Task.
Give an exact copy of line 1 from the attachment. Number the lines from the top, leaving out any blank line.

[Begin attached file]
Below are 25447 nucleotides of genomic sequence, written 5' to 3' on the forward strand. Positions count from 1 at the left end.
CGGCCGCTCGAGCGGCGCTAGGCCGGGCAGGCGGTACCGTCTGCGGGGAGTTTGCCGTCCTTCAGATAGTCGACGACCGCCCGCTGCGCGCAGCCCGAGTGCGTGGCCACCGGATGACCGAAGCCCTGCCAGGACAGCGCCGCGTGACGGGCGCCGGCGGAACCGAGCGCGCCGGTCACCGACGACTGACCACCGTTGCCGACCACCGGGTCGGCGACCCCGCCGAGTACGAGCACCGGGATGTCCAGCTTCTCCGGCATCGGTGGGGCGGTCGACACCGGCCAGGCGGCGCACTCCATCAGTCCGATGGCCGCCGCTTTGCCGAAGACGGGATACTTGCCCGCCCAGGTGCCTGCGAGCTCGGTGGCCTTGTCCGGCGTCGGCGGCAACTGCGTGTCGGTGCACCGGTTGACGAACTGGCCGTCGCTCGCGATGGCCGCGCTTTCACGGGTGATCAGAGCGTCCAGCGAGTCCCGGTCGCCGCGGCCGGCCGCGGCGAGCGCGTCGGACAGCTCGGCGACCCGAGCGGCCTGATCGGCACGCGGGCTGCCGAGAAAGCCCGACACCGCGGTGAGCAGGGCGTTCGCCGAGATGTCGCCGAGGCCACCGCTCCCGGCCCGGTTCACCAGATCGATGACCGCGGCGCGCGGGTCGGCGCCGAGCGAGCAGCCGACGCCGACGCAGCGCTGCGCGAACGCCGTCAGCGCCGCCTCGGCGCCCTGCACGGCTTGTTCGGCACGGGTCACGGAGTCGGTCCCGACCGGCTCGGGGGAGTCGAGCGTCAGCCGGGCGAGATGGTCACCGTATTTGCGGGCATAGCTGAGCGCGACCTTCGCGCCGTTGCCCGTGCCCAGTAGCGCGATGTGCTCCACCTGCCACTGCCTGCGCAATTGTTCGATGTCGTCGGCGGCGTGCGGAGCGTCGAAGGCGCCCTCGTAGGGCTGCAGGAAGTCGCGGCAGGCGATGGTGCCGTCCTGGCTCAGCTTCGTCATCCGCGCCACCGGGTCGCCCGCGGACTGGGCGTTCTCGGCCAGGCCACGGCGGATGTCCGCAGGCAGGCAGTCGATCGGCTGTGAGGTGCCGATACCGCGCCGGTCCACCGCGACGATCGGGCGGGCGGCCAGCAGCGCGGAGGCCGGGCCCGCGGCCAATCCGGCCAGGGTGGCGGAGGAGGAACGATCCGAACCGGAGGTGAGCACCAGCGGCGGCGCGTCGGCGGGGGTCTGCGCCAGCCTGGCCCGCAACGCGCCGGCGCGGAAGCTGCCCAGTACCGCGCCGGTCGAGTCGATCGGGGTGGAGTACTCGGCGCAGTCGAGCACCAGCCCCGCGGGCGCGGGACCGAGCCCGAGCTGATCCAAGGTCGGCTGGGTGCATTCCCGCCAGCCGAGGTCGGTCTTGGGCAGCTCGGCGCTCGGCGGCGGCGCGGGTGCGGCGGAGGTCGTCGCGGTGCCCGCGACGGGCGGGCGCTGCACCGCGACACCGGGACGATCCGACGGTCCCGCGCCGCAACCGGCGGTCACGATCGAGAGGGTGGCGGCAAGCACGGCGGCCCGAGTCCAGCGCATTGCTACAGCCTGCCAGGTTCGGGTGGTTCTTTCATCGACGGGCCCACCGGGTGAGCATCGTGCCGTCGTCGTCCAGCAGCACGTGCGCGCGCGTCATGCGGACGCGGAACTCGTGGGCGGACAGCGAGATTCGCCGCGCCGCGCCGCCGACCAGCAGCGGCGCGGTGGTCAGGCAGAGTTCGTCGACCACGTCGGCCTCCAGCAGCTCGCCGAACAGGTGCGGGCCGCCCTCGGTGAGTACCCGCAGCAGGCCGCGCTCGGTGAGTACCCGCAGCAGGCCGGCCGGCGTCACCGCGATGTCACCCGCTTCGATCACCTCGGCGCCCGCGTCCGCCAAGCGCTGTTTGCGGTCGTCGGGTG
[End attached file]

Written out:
Below are 25447 nucleotides of genomic sequence, written 5' to 3' on the forward strand. Positions count from 1 at the left end.